AWS Developer Tools

AWS Developer Tools

Get into the CodeDeploy console to access AWS Developer Tools so we can carry on with our next steps.

CI/CD Pipeline

Create a CodeBuild Project

Even though we’re using Jenkins, you’ll still need a CodeBuild project on AWS. Once you’re in the AWS Developer Tools console on the left-hand contextual menu, go to “Build project,” and create a project. The wizard here is fairly self-explanatory, but we’ll go over a few important points here.

Project Configuration

Choose a name and take note of it. You’ll need it to hook it up to Jenkins.


Choose no source. Of course, we do, in fact, have a source, but we’re taking care of it from the Jenkins plugin.


Choose a managed environment and Amazon Linux OS. Create a new service role, and name it something like {{ProjectName}}-ServiceRole. In keeping with our theme, make sure you record it!


Under type, choose S3 and put in your bucket name, and create a build artifact name. If you’re following along, we’ll name it If you name it something else, make sure to record it, and when we get to the Jenkins configurations, change it to match your value. Under “Artifacts packaging” choose “None.” We’ll be taking care of that with Jenkins.

Once you have that ready to go, click the orange “Create Build Project.”

Create a CodeDeploy Configuration

This one is easier! Under “Deploy” -> “Deployment Configurations,” create a descriptive name and choose EC2 as your “Compute Platform.”

CodeDeploy Configuration

I also suggest enabling cloud logging. It’ll make it much easier to debug difficult builds but does add to the cost!

If you ever need to debug just your CodeBuild configuration, you can run a build directly from the console. Upload a zip file to your S3 bucket and try it out!

Jenkins Requirements

In order to get started with AWS CodeDeploy and Jenkins, you’ll need to have a few plugins installed. You’ll need the File Operation plugin, the AWS CodeBuild plugin, and the HTTP Request plugin. You can download these straight from the Jenkins plugin interface.

Build Steps

Add a Build Step: AWS CodeBuild

You’ll have to have a project set up in Jenkins. If you have one already, you can use that, or else you can grab this GitHub repository and set it up in Jenkins. When you’re configuring your project go to “Build Actions,” and add a “Build Step” and “AWS CodeBuild.” On the “AWS Configurations,” choose “Manually specify access and secret keys,” and provide the keys you should have from your IAM access keys.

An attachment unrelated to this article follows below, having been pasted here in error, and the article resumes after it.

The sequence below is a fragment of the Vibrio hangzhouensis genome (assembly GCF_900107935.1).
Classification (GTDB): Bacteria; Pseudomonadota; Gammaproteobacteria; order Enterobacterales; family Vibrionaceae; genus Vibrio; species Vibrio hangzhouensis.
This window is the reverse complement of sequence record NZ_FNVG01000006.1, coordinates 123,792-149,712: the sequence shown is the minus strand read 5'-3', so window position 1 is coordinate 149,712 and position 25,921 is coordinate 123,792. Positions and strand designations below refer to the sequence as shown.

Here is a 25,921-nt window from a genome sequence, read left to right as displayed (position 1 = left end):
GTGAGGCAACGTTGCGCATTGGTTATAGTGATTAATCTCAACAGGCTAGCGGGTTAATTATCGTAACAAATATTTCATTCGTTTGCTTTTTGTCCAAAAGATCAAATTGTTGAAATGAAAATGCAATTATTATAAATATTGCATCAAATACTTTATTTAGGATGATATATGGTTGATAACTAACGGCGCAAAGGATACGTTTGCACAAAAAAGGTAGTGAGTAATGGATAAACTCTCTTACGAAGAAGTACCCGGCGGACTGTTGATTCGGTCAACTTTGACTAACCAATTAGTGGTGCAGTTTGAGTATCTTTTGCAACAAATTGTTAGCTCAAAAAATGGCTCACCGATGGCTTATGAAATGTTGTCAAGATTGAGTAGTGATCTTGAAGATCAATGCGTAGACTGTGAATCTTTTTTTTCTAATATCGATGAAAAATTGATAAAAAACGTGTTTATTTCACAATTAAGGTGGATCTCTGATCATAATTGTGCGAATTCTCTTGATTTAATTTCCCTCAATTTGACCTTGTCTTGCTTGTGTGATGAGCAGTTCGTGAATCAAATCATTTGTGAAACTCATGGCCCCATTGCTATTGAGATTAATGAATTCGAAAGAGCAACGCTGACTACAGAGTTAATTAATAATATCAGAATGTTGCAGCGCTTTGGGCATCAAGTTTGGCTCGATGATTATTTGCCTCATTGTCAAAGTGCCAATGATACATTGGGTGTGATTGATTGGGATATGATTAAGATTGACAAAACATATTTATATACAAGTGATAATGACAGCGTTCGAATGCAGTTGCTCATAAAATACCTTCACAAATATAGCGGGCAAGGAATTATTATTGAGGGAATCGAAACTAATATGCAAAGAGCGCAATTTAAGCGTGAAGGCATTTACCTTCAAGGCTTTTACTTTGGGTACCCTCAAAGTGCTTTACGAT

AWS CodeBuild

Next up, you’ll need to enter your CodeBuild details, which are the CodeBuild project name and the region, and select the “Use Jenkins Source” radio.

Add a Build Step: File Operations

Now that that’s set, you’ll need to add another “Build Step” with the File Operations plugin. You will want to select the “File Deletion” option and type in *, meaning clean up all files. This keeps your build environment nice and tidy!

Add a Build Step: HTTP Requests

When you add your HTTP request, you’ll need the S3 bucket URL. For example, and a zip file name,, or the build artifact you chose when you created your CodeBuild project. Select “Ignore any SSL errors.” Make sure you have the correct region, and your whole URL will look like this: http://s3-{{region}}{{bucket-name}}/

Next, we’ll add to the advanced settings. For “Connection Timeout,” enter 0, “Response Codes” expected 100:399, and “output response to file” should match your zip file, in this case,  Select “No” for “Response body in the console” and “Quiet all Output.”

Add a Build Step: File Operations

We’re in the home stretch here! What we want to do is an Unzip action to unzip your, and then add a “File Delete” to delete your

Add a Postbuild Step

Here is where you’ll deploy your application to AWS. Select the “Deploy an application to AWS CodeDeploy” check box. Enter in the information you saved from your CodeBuild and CodeDeploy, and you’re golden.

Build and Deploy

Once you’re all set up, push a change to your GitHub repo and watch the build magic!

Getting started with the AWS console can be tricky at first, but you’ll quickly get a feel for how to set up your various resources, record all you need, and get started. Now that you know how to hook up your own Jenkins server to AWS, you can get started building out all the awesomeness that AWS provides for your CI/CD pipeline!

Security by Design: 7 Principles You Need to Know

Read Now
Jillian Rowe
Jillian Rowe